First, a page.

-- mrg

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Charles Maxwell

1099 posts in 3805 days

#8 posted 10-11-2014 01:03 PM

One word – bearings. The tolerance of the bearings is poor. That’s been my own experience with cheap electric tools. Do yourself a favor and spend a few more dollars and buy German or Japan made tools.

-- Max the "night janitor" at

View tefinn's profile


1222 posts in 2435 days

#9 posted 10-11-2014 01:37 PM

What model router? The current 2HP fixed base router (Model 68341) says it s a fixed speed of 28,000 RPM, which seems way fast for that bit.


- MrUnix

I agree with Brad. Your router speed is too high. You’ll need to get a speed control to lower the RPM’s. I’d probably run that in my PC between 15 and 18,000 RPM.

Length of the bit as well as diameter of bit determine the max speed you can run. With some brand routers you could get away with that speed, but you’ve got a HF tool, quality varies greatly with their stuff. I’ve also linked to a site that has some good info about speed vs. bit size.

-- Tom Finnigan - Measures? We don't need no stinking measures! - Hmm, maybe thats why my project pieces don't fit.

View JAAune's profile


1798 posts in 2314 days

#10 posted 10-11-2014 03:21 PM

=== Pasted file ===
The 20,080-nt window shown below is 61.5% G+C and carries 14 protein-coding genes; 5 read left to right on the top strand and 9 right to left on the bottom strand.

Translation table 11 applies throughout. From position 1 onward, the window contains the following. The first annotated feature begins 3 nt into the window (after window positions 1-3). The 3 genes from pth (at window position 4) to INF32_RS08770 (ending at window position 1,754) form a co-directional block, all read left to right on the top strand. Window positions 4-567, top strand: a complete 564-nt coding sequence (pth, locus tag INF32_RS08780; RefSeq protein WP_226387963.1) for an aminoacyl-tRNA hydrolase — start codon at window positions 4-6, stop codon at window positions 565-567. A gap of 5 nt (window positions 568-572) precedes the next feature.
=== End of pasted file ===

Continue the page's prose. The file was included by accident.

Something is loose or out of balance. It could be the bit, the bearing or perhaps the collet that is no good.

-- See my work at and

View TheWoodFish's profile


15 posts in 1353 days

#11 posted 10-11-2014 03:55 PM

Update: placing the router beat all the way into the collet, reduces the problem significantly.
However, I stillI don’t feel comfortable using it that way.

The manufacturer doesn’t have specification for three-quarter diameter. They only specify 24,000 RPM for 1 inch diameter. So I believe 28,000 RPM for three quarters should be okay. I’ll might go with the option to buy the router speed control from Harbor freight tools.

Still this will not solve my problem because that is too low now. I need to find some kind of extension for that collect. I bet that extension will resume the shaking.

View hobby1's profile


335 posts in 2295 days

#12 posted 10-11-2014 06:22 PM

maybe, it could be the setup on the tablesaw extension table, looking at a picture of it, it has long thin extension legs for its support, as well as how far it is located away from the cabinet of the saw itself, the table is cantelevered, so any vibration from the router could possibly be amplified,
hand hold the router, and using the same bit, turn it on, and see if you get a lot of vibration in your hands, comparing it with different size bits, that would be the only way to determine if it is the router the bit or the table it is used in.

View hoosier0311's profile


706 posts in 2023 days

#13 posted 10-11-2014 07:48 PM

To me it seems easy enough to take that bit out and see if it still shakes?

-- atta boy Clarence!

View TheWoodFish's profile


15 posts in 1353 days

#14 posted 10-13-2014 01:37 AM

Ok. I’ve done all the tests suggested.

The router is absolutely fine. Working perfectly with any other bit, when it’s attached to the table saw or even when it’s being held by hand.

The bit that I got is probably faulty and unbalanced. I’ll have to send it back.

Guys! Thanks again for all the help. I LOVE this forum.